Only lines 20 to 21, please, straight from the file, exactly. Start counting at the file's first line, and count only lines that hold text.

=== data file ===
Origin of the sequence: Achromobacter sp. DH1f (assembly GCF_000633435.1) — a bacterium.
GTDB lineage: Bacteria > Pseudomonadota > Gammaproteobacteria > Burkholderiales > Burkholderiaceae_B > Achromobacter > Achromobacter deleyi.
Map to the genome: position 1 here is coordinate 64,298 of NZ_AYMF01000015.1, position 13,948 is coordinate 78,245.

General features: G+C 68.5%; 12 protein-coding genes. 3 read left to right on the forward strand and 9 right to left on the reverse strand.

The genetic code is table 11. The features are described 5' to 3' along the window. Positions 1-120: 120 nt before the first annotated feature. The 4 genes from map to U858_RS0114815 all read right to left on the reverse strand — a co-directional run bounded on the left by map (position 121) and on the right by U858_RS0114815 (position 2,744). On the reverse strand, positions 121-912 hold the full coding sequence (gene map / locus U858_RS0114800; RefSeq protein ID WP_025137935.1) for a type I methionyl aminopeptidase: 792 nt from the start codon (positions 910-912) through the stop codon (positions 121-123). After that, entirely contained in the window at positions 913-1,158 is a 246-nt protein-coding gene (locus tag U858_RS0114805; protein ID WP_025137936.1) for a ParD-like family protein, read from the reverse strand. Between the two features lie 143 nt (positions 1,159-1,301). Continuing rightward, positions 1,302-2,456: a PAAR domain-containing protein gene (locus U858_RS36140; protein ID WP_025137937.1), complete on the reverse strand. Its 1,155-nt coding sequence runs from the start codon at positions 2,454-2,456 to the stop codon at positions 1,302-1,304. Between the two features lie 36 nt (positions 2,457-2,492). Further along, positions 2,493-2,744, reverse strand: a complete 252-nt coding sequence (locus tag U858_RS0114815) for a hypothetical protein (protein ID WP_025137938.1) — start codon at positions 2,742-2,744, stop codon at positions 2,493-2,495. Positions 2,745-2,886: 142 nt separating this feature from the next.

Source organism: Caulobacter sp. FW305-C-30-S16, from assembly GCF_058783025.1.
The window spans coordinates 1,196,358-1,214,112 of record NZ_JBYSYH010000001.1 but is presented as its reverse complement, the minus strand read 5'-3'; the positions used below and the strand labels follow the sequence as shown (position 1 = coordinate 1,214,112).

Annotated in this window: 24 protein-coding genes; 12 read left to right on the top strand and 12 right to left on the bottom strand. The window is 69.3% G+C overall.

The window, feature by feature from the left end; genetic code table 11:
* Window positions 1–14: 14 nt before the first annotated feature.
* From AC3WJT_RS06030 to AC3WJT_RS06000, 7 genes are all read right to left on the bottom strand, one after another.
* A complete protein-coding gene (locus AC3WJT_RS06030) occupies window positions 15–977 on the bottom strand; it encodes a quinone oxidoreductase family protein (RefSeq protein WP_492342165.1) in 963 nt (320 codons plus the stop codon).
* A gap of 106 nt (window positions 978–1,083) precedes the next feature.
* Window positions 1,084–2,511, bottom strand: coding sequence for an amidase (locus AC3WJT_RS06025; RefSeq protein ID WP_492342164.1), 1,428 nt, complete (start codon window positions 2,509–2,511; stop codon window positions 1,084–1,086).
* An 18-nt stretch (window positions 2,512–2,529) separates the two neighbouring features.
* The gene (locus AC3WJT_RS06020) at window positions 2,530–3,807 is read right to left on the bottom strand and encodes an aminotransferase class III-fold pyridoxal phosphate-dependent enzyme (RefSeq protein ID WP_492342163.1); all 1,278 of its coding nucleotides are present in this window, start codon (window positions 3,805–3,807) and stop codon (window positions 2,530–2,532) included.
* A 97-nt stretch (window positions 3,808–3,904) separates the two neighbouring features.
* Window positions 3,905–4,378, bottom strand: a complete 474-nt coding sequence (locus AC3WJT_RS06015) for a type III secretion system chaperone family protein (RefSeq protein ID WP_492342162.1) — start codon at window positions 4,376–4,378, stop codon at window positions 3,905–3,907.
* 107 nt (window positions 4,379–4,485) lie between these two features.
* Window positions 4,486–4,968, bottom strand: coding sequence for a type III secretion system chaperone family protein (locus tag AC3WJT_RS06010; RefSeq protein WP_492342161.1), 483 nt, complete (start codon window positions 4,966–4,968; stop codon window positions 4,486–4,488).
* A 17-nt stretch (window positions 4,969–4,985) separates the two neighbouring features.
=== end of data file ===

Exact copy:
* Window positions 4,486–4,968, bottom strand: coding sequence for a type III secretion system chaperone family protein (locus tag AC3WJT_RS06010; RefSeq protein WP_492342161.1), 483 nt, complete (start codon window positions 4,966–4,968; stop codon window positions 4,486–4,488).
* A 17-nt stretch (window positions 4,969–4,985) separates the two neighbouring features.